By borrowing elements and strategies of the classic art movements of the 20th Century, Brüggemann seeks to reassess them in the light of the Contemporary; this strategy accounts for a sense of familiarity when encountering the artist’s works, which are, at once, entirely new and yet recognizable. Trash Mirror Boxes (2016) is based on the artist’s ‘minimal pop’ aesthetic, in which elements from key moments of art history intersect. The work comprises a large quantity of reflective glass boxes arranged in stacks of different configurations and numbers, reminiscent of standard packing cartons, an explicit quotation of the seminal Trash (1991) edition by Venezuelan conceptual artist Meyer Vaisman.
The switch from one physical substance to another underlines the objects’ conceptual migration whilst firmly retaining the recollection of its former state. The surface on two sides of each box is screenprinted with the word Trash rendering the mirror-plate opaque. Each imprint is unique and based on the artist’s handwritten repetition of the word. The tops and bottoms of each box also bears the print of packing tape, seemingly keeping it shut. In fact, the replication of this ordinary item, using an entirely different material renders it uncanny - mirror replacing card, image substituting tape.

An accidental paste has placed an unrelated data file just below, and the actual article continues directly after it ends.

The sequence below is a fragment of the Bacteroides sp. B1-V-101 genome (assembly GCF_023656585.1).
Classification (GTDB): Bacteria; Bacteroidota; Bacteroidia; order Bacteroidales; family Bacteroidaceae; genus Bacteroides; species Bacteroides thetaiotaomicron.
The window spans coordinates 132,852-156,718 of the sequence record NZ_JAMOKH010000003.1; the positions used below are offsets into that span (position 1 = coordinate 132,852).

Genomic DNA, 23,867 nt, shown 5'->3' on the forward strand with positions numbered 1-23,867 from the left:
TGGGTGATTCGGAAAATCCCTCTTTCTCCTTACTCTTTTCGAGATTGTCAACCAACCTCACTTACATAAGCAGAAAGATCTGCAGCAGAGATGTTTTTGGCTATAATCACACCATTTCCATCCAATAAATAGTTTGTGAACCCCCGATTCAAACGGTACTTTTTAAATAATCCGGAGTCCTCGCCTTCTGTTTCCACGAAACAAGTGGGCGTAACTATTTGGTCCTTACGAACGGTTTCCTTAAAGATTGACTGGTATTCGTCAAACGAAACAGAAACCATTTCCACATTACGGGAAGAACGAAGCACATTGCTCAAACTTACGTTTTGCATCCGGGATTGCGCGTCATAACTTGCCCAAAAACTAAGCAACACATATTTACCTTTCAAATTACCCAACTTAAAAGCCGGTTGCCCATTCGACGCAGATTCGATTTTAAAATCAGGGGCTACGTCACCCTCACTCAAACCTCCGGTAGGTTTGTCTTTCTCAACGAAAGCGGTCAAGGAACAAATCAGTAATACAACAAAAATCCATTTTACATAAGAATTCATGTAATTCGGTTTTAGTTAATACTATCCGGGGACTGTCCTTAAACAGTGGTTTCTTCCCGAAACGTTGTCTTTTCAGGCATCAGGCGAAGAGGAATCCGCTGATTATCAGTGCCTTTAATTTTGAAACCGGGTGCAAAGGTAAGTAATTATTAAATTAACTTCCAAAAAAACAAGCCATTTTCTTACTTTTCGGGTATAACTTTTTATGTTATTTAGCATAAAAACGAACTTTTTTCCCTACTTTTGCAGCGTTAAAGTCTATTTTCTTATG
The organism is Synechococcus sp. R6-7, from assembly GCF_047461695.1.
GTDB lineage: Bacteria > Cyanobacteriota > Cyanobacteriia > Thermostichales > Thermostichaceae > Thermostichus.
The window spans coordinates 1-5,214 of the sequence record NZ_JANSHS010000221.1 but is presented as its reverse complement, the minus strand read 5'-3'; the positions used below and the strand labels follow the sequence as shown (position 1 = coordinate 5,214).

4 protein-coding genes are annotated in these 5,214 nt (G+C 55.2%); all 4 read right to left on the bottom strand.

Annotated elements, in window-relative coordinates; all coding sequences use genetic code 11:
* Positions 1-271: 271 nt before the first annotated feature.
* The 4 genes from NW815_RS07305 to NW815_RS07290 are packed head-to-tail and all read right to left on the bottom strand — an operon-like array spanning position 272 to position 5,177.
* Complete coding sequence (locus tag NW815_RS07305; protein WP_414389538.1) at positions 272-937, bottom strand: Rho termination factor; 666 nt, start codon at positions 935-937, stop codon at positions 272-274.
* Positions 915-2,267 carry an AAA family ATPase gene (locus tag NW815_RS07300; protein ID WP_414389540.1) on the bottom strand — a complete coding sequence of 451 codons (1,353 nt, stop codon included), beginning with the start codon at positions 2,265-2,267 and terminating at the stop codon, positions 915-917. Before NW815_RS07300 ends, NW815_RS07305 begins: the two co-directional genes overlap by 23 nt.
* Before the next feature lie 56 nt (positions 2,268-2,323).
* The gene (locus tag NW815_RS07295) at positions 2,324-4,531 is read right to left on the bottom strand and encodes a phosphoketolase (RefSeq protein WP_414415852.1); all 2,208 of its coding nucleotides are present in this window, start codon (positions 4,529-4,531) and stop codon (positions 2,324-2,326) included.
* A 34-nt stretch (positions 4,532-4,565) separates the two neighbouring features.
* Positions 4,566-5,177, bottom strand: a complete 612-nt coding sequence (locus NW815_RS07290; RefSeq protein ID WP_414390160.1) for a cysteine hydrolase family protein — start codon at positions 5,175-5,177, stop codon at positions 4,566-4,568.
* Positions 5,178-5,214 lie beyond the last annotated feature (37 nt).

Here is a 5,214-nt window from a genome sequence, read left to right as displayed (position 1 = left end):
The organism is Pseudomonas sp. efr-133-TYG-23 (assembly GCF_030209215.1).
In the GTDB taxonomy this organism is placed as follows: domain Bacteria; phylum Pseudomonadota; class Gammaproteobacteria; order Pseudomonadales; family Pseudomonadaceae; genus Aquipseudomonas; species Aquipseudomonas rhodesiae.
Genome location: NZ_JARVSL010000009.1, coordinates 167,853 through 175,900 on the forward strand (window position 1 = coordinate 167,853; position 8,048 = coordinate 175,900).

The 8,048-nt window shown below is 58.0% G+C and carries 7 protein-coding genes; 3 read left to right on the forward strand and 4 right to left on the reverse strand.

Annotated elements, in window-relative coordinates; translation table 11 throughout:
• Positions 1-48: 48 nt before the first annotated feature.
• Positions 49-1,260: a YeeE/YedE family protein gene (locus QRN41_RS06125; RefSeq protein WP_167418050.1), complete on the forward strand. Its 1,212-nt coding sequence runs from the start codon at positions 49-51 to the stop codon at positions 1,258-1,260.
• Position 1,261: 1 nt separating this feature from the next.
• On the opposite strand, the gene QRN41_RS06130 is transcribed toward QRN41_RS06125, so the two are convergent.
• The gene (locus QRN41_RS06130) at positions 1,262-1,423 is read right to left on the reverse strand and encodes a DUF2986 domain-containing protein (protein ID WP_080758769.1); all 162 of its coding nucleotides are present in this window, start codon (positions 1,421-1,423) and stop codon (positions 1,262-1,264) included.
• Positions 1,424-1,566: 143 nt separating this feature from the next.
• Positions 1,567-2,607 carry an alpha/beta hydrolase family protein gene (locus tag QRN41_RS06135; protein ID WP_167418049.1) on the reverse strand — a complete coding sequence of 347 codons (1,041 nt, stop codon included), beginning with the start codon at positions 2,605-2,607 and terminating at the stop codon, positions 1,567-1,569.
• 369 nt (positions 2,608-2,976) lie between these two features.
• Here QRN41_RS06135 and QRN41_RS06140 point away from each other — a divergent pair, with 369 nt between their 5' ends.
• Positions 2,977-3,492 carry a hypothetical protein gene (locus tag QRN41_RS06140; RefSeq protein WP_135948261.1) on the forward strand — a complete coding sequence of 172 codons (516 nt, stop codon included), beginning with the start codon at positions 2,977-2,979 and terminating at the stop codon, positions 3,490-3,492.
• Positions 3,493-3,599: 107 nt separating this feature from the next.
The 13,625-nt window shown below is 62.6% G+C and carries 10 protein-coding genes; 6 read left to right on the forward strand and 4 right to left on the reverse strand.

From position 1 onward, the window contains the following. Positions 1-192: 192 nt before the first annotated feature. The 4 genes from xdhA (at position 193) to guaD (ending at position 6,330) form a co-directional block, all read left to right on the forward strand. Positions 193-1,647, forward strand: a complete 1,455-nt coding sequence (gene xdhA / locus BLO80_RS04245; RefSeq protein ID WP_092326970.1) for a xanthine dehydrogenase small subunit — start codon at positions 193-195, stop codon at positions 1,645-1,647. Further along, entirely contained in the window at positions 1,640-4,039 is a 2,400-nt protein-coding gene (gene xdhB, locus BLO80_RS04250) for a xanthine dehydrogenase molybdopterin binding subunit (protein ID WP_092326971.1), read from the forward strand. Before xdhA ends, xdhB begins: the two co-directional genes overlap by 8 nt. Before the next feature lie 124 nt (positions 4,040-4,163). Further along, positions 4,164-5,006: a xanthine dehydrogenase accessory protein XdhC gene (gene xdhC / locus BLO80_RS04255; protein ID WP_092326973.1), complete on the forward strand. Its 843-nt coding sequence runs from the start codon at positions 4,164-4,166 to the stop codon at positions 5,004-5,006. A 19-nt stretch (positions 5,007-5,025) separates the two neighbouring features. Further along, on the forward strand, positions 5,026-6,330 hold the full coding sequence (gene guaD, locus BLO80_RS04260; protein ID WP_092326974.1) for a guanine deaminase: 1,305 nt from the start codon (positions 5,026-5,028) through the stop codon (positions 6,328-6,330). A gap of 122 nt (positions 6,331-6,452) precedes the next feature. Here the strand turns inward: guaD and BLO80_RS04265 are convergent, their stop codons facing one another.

The stratagem of migration, in which everything is moved from its proper place to another, is patent here as the artist reverses inner and outer, rendering everything rootless. The mirrored boxes cannot be opened, but the artist’s ‘handwritten’ message tells us they contain ‘trash’. Their content is therefore not inside, but appears only on the outside, displayed as an image disguised as a cursory note. Brüggemann points to the unstable nature of today’s information, which is signposted but whose content cannot be verified. The message inscribed on the reflective surface proposes a meaningless content (‘trash’) while the mirror becomes symptomatic of a narcissistic hypercapitalism in which the viewer’s image and the act of consumption are entirely conflated. Brüggemann’s sobering critique appears to be directed at a society of consumption that promotes the insertion of our own image – our singular presence – in order to console us to the realization that its products of desire are indeed worthless.